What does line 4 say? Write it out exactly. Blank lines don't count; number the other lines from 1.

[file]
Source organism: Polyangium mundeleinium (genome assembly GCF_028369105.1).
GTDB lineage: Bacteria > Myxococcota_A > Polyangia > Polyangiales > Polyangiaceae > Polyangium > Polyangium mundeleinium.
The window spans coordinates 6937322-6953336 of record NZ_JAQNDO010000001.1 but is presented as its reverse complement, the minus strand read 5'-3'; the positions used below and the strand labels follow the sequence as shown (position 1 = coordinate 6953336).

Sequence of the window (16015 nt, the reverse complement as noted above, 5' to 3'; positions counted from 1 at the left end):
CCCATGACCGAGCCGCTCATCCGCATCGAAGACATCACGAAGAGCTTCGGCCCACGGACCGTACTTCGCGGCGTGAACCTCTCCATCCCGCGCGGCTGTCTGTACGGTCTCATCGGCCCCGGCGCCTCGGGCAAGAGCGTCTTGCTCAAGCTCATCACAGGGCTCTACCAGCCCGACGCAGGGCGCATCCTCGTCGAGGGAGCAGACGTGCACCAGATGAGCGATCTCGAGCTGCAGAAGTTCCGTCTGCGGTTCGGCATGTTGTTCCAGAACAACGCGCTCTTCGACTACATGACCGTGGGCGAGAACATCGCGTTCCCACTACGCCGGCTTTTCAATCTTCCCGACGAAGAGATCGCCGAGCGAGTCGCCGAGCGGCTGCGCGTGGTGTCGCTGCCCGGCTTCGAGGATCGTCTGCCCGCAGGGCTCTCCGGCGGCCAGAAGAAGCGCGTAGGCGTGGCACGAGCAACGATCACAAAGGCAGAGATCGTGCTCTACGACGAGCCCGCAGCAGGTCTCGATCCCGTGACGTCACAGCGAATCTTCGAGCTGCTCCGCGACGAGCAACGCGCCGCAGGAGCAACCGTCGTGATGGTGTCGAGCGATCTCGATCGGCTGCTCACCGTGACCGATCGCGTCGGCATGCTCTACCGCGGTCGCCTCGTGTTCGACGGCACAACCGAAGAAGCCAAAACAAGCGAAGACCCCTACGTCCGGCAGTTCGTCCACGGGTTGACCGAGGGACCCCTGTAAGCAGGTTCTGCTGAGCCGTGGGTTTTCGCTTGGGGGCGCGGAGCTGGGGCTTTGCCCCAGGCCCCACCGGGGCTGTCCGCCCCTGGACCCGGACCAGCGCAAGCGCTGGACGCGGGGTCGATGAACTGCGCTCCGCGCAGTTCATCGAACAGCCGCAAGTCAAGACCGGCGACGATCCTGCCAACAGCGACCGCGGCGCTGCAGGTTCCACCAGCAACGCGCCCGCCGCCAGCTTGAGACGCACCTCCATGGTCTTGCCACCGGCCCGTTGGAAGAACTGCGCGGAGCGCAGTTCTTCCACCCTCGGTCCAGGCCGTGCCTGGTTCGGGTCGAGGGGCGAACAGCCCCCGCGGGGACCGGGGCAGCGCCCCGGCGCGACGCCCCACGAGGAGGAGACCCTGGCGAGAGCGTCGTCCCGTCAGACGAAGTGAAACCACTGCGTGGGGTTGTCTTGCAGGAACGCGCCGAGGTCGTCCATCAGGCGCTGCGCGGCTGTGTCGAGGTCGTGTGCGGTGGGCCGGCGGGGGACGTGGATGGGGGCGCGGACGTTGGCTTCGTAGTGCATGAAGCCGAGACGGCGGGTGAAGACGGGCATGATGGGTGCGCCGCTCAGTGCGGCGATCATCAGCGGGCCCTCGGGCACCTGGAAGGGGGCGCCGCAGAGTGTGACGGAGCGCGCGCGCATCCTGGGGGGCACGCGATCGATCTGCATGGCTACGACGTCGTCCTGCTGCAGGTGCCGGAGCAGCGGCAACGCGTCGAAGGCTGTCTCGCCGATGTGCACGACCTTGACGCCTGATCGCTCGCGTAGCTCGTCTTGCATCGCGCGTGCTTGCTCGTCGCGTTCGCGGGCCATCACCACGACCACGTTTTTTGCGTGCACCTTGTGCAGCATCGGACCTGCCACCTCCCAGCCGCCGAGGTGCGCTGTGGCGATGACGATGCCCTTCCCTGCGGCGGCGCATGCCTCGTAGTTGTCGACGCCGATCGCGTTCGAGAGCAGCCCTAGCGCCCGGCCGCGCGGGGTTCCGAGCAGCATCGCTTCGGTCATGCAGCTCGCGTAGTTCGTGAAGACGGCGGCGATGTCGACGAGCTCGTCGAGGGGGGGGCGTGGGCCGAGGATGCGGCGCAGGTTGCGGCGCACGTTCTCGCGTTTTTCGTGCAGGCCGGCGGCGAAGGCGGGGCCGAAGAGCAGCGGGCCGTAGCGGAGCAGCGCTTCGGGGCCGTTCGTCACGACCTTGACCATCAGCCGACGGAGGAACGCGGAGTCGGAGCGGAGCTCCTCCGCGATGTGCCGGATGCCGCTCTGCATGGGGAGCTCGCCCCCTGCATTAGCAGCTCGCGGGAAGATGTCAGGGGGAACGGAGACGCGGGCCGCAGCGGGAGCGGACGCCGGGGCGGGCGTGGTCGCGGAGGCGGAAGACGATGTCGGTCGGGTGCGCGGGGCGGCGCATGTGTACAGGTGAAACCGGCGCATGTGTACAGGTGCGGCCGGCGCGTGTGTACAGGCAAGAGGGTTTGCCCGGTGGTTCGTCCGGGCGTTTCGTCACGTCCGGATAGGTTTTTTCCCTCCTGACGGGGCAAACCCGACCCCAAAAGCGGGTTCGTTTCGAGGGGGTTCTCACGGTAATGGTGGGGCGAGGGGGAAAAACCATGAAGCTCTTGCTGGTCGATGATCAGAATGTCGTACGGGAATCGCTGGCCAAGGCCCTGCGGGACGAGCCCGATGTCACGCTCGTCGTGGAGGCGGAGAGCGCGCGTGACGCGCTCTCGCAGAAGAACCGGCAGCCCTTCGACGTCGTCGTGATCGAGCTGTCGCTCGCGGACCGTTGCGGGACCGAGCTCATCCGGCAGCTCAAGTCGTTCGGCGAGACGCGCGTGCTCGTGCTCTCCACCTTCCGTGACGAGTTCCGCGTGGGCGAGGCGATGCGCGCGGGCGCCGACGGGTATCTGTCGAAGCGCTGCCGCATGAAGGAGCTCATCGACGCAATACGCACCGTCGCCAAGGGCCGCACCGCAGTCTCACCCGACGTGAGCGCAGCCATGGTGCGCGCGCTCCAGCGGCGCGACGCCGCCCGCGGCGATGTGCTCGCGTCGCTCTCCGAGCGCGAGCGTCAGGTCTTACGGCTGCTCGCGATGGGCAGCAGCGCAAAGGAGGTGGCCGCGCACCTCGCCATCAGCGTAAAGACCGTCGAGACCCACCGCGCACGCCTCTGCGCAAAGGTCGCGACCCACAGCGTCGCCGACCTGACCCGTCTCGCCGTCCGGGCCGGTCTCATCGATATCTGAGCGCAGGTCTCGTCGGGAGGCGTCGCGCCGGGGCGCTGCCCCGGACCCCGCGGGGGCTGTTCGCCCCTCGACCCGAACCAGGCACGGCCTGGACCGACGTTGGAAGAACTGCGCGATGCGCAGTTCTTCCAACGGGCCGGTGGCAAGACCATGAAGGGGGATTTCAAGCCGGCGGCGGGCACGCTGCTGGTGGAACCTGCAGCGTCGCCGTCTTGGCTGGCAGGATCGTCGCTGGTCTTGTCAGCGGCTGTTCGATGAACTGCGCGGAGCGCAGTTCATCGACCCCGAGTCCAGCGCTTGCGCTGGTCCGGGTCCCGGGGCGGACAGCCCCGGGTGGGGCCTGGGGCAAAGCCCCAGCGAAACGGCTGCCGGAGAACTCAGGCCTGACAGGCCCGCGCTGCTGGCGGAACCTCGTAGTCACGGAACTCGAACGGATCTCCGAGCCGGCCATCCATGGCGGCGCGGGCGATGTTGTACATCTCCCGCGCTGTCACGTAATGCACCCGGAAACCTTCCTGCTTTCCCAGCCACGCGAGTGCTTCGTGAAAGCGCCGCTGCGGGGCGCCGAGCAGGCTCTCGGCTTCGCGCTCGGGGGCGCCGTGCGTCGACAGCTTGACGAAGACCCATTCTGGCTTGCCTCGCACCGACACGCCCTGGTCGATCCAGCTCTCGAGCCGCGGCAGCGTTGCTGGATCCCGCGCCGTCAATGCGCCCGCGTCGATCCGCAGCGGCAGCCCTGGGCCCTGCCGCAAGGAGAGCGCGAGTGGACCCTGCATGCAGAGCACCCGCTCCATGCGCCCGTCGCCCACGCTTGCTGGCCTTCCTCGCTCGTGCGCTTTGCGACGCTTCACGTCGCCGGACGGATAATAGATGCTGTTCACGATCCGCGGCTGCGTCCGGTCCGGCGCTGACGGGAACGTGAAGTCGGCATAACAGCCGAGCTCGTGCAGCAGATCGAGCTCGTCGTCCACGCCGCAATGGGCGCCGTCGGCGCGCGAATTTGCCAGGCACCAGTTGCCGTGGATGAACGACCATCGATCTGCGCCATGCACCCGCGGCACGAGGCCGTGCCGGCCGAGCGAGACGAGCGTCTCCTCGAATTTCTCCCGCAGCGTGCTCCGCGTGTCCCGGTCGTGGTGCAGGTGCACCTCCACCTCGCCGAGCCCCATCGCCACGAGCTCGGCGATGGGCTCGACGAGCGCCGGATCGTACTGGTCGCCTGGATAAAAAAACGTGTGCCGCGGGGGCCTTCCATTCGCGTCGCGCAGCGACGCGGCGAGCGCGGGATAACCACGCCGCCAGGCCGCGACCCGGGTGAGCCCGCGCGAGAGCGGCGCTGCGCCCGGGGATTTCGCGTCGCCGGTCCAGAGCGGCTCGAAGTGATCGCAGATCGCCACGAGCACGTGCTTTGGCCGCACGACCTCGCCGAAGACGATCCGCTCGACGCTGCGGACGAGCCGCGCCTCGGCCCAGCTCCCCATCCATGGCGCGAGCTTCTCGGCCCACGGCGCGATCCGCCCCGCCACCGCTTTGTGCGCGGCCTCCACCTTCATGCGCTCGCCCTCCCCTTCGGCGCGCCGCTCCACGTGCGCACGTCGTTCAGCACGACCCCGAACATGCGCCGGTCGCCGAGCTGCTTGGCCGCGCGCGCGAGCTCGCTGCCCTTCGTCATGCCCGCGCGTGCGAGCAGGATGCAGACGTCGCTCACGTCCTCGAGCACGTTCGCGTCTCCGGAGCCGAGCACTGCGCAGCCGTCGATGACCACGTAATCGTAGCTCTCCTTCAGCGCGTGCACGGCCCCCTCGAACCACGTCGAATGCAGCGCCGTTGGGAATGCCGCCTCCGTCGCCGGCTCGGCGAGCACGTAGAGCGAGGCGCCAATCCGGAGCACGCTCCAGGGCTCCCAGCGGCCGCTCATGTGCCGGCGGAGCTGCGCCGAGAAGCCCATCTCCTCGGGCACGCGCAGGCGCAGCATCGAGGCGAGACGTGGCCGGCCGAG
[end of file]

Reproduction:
Sequence of the window (16015 nt, the reverse complement as noted above, 5' to 3'; positions counted from 1 at the left end):